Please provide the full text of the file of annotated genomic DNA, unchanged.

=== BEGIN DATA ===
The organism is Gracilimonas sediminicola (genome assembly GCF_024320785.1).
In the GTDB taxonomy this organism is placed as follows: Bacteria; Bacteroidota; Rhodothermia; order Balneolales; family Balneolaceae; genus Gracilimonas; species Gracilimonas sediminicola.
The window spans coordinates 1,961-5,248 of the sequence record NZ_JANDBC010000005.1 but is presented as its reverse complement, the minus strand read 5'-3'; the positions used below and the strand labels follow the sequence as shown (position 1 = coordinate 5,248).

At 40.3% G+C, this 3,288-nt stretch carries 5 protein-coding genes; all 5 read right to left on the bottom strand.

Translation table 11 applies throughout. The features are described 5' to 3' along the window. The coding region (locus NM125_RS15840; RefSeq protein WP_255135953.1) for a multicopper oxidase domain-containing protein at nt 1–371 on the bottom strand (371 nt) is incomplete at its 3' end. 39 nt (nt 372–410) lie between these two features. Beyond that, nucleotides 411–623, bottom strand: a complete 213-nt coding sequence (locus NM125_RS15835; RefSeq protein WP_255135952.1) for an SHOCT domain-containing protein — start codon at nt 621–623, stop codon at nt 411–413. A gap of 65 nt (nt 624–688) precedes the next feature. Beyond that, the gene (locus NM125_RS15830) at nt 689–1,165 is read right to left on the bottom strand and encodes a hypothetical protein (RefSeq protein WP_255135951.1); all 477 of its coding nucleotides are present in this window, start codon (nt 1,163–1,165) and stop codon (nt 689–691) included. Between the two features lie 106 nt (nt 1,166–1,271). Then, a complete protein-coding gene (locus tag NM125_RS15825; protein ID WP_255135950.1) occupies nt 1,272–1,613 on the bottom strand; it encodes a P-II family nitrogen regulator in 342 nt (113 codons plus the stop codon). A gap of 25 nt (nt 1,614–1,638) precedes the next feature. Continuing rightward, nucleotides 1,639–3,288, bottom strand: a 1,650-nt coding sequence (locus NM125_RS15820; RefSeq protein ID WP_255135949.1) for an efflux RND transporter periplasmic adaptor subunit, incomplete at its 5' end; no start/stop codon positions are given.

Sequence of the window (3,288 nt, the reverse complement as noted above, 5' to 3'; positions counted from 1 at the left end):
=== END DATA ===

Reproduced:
The organism is Gracilimonas sediminicola (genome assembly GCF_024320785.1).
In the GTDB taxonomy this organism is placed as follows: Bacteria; Bacteroidota; Rhodothermia; order Balneolales; family Balneolaceae; genus Gracilimonas; species Gracilimonas sediminicola.
The window spans coordinates 1,961-5,248 of the sequence record NZ_JANDBC010000005.1 but is presented as its reverse complement, the minus strand read 5'-3'; the positions used below and the strand labels follow the sequence as shown (position 1 = coordinate 5,248).

At 40.3% G+C, this 3,288-nt stretch carries 5 protein-coding genes; all 5 read right to left on the bottom strand.

Translation table 11 applies throughout. The features are described 5' to 3' along the window. The coding region (locus NM125_RS15840; RefSeq protein WP_255135953.1) for a multicopper oxidase domain-containing protein at nt 1–371 on the bottom strand (371 nt) is incomplete at its 3' end. 39 nt (nt 372–410) lie between these two features. Beyond that, nucleotides 411–623, bottom strand: a complete 213-nt coding sequence (locus NM125_RS15835; RefSeq protein WP_255135952.1) for an SHOCT domain-containing protein — start codon at nt 621–623, stop codon at nt 411–413. A gap of 65 nt (nt 624–688) precedes the next feature. Beyond that, the gene (locus NM125_RS15830) at nt 689–1,165 is read right to left on the bottom strand and encodes a hypothetical protein (RefSeq protein WP_255135951.1); all 477 of its coding nucleotides are present in this window, start codon (nt 1,163–1,165) and stop codon (nt 689–691) included. Between the two features lie 106 nt (nt 1,166–1,271). Then, a complete protein-coding gene (locus tag NM125_RS15825; protein ID WP_255135950.1) occupies nt 1,272–1,613 on the bottom strand; it encodes a P-II family nitrogen regulator in 342 nt (113 codons plus the stop codon). A gap of 25 nt (nt 1,614–1,638) precedes the next feature. Continuing rightward, nucleotides 1,639–3,288, bottom strand: a 1,650-nt coding sequence (locus NM125_RS15820; RefSeq protein ID WP_255135949.1) for an efflux RND transporter periplasmic adaptor subunit, incomplete at its 5' end; no start/stop codon positions are given.

Sequence of the window (3,288 nt, the reverse complement as noted above, 5' to 3'; positions counted from 1 at the left end):